Alohacash $50 Big Island – Ulu


The ‘Ulu, or breadfruit, was brought to Hawaii by the early Polynesian settlers as a staple food source. A single tree, which is a member of the fig family, can yield up to 450 pounds of fruit per season. The trees have beautiful deep green, multi-lobed leaves and can reach up to 60 feet in height. The fruit itself is a large light-green globe than can weigh up to 10 pounds. The fruit is very bland in flavor and is sometimes used as a substitute or addition to Poi (mashed Taro root) called Poi ‘Ulu. In ancient Hawaii the ’Ulu found many uses:

“The breadfruit tree has many uses other than for food. All parts of the plant give off the milky sticky sap. When the sap is used alone or when mixed with other plants, it can be applied to the skin to heal cuts, scratches and various skin diseases. It is also used as a moisturizer for wind-cracked or scaly skin. Mouth sores can be treated with the sap and the leaf buds. The sap can also be used as a chewing gum, and more importantly was used in ancient days as a glue and caulking material, for such as canoe building. In the old times, a bird-lime made from the sap was used to catch nectar-feeding birds for their brightly-colored feathers. These were collected for their service as warm and colorful capes for the chiefly ones. The fallen and sun-dried male flowers of the `ulu can be lit, and the smoke is a nontoxic mosquito repellent in these days of that notorious introduced species. The wood of the tree’s trunk is light in weight. Hawai`i’s craftsmen used it for making canoes, woodwork for homes, drums, surfboards and for papa kui`ai or poi boards. A low grade tapa cloth was made from the inner bark of young branches. The rough sheath, maloulu, was used as a dry abrasive in the final polishing of bowls and utensils.”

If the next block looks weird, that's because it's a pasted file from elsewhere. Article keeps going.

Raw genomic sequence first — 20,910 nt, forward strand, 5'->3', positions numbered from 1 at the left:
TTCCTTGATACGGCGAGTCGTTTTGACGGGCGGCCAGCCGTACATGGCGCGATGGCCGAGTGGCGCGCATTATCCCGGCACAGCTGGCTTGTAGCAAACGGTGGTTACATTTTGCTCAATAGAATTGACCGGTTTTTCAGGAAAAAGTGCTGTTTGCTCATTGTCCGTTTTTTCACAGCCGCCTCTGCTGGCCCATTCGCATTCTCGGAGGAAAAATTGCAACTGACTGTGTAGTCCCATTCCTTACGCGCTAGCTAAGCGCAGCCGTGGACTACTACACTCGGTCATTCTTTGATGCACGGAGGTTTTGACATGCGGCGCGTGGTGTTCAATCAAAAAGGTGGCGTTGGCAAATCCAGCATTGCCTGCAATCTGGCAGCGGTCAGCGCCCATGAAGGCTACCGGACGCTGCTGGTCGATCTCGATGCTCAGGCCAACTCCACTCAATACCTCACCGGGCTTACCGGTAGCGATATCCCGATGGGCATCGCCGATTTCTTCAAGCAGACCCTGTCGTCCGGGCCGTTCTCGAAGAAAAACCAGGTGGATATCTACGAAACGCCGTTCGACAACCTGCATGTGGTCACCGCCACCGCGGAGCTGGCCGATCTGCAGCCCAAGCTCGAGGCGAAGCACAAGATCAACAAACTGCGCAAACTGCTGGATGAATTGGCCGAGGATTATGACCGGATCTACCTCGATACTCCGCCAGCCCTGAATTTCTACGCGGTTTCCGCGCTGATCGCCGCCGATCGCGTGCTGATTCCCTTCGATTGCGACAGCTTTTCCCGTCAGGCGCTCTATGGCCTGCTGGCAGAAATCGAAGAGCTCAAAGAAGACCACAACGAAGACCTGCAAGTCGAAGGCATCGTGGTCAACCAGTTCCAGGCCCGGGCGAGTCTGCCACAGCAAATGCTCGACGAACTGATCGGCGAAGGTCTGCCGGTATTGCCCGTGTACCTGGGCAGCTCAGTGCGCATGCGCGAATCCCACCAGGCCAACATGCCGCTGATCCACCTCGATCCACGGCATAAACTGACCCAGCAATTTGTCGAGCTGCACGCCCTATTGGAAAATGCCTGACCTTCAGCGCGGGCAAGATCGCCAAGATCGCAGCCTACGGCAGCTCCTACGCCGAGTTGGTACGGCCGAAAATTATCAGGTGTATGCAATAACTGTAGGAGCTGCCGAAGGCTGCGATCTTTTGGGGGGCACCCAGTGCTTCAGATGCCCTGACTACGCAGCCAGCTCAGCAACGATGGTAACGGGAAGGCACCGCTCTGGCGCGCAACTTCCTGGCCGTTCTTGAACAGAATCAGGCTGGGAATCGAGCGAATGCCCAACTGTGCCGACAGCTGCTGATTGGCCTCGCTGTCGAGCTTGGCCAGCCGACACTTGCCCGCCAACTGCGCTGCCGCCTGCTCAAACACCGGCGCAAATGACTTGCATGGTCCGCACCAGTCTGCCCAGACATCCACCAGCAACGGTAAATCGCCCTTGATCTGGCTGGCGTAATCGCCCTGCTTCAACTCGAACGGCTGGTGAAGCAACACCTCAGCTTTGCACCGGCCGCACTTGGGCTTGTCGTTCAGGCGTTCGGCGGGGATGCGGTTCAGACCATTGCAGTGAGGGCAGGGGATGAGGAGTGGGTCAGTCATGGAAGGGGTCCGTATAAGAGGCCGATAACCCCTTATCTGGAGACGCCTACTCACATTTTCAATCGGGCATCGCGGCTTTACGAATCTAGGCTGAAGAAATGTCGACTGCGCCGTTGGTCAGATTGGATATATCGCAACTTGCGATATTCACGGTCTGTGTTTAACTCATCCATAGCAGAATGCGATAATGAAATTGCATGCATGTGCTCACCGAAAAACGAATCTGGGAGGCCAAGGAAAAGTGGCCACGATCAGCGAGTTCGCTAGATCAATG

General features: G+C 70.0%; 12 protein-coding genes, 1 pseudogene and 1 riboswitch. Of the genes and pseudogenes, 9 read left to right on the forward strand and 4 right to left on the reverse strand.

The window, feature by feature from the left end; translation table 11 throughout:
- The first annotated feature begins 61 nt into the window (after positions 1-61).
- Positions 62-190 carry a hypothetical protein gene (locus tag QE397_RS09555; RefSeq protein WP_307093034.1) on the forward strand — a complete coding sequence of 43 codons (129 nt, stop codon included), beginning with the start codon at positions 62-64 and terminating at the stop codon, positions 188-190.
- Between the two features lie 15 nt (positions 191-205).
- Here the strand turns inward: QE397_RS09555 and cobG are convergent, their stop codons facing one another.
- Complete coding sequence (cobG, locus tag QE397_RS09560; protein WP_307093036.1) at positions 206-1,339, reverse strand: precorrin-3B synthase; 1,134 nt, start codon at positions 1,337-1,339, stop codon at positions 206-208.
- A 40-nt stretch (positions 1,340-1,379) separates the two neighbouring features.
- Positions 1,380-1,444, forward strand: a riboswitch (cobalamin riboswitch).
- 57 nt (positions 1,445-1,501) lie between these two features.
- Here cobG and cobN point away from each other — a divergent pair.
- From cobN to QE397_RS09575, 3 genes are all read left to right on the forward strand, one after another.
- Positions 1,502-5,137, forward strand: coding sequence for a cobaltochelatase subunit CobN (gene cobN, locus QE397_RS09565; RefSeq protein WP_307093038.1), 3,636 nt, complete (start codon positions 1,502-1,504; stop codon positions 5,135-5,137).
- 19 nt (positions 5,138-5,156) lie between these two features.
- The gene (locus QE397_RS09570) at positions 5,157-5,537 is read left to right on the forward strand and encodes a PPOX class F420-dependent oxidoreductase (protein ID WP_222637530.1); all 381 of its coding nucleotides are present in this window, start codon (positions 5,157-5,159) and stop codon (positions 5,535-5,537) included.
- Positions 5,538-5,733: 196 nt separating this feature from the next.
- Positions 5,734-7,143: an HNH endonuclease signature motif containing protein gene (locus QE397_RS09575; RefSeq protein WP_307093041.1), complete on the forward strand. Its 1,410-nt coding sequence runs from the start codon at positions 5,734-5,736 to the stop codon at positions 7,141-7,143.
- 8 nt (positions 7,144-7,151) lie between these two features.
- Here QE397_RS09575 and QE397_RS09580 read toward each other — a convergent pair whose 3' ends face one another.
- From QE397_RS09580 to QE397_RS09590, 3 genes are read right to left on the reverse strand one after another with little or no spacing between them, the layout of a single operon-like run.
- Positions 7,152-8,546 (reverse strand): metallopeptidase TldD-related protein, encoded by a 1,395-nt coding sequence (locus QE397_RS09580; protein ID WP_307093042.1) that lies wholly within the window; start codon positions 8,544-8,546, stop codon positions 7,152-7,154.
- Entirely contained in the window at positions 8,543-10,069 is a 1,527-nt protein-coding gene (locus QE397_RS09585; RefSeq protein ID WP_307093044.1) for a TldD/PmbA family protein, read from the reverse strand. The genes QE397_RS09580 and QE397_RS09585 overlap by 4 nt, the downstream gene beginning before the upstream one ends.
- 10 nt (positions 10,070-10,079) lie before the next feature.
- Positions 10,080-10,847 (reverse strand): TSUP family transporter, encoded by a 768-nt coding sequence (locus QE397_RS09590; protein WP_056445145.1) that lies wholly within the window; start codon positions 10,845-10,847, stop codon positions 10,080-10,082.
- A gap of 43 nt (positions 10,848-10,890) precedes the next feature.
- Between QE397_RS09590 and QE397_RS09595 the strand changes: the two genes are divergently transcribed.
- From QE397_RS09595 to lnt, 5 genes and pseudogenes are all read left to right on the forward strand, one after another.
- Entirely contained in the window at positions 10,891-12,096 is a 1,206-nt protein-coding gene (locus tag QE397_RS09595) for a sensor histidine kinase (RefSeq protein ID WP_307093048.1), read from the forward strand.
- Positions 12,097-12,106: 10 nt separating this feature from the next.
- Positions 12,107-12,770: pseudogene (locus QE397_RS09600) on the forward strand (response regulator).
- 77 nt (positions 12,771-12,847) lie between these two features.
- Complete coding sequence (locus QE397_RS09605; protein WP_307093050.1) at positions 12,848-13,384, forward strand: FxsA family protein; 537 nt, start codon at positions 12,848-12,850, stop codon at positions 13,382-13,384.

The beauty and majesty of the tree are only outshined by it’s usefulness. The $50 denomination depicts the ‘Ulu surrounded by colorful green leaves, and a depiction of Madam Pele and the Kilauea Volcano on the reverse.